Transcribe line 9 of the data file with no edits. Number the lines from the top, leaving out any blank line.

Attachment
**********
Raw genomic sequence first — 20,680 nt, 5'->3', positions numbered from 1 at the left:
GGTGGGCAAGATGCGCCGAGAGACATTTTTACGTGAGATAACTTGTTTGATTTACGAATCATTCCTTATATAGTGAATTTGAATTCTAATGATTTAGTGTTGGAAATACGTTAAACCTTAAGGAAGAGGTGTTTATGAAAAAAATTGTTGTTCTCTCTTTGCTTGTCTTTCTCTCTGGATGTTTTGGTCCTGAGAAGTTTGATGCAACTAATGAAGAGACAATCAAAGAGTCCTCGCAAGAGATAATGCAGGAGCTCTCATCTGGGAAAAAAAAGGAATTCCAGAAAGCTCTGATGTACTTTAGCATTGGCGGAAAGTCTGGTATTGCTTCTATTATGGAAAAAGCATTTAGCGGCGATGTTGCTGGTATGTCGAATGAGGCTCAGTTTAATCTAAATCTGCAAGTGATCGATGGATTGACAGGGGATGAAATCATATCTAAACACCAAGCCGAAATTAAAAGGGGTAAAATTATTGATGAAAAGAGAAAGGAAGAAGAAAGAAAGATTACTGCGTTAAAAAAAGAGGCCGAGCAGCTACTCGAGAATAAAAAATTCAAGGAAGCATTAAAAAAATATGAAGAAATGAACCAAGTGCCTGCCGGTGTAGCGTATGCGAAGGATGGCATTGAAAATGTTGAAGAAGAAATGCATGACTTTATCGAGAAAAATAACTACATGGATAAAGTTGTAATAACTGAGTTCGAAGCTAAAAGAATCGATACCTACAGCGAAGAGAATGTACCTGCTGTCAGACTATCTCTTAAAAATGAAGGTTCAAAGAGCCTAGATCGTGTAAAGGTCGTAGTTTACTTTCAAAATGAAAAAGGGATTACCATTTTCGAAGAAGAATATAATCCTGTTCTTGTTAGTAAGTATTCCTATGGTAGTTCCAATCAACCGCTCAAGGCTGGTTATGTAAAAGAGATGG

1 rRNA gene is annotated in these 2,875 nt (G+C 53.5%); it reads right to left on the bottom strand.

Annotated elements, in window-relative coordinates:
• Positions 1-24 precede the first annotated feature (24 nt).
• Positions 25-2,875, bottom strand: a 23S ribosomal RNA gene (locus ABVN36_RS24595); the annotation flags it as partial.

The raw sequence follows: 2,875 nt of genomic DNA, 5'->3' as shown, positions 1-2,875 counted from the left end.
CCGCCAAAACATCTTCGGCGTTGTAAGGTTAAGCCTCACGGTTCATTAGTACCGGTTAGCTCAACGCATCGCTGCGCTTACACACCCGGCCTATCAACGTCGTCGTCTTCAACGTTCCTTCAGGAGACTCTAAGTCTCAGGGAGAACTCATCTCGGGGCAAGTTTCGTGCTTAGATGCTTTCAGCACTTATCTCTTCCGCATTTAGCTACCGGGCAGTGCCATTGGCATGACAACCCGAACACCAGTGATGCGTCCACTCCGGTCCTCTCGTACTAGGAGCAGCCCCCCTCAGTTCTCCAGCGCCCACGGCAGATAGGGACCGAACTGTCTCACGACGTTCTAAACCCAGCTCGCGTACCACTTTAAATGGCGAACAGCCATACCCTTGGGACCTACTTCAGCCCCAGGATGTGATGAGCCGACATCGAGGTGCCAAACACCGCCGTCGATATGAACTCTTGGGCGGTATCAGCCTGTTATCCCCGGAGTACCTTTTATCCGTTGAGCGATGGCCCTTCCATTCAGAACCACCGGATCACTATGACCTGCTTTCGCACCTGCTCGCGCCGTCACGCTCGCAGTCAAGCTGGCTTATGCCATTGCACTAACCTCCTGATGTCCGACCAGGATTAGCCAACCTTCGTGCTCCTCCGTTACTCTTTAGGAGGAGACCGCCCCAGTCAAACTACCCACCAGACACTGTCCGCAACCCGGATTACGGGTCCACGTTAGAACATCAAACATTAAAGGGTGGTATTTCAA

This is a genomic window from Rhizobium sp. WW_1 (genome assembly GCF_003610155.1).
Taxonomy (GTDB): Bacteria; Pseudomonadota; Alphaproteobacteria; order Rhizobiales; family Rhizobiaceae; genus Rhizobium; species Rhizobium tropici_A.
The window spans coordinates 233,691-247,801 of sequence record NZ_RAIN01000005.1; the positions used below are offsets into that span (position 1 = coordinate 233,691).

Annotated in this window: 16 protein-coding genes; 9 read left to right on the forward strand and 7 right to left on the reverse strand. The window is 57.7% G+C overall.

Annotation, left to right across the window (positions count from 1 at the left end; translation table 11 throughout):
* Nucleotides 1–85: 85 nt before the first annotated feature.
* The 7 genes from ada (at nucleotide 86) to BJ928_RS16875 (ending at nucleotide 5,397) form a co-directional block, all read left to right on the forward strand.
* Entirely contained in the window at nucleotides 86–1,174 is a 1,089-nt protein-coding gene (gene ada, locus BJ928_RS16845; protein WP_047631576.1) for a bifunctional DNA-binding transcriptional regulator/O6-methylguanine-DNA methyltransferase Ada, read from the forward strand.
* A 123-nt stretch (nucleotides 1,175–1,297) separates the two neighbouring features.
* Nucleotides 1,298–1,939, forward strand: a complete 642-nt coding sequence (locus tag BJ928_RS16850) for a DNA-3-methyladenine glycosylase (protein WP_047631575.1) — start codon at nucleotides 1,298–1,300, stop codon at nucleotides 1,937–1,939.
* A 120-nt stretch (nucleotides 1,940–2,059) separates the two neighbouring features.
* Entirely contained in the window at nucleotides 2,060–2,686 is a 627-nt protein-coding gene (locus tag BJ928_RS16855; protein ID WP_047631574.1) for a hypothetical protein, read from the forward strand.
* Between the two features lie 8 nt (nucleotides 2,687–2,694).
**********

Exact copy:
This is a genomic window from Rhizobium sp. WW_1 (genome assembly GCF_003610155.1).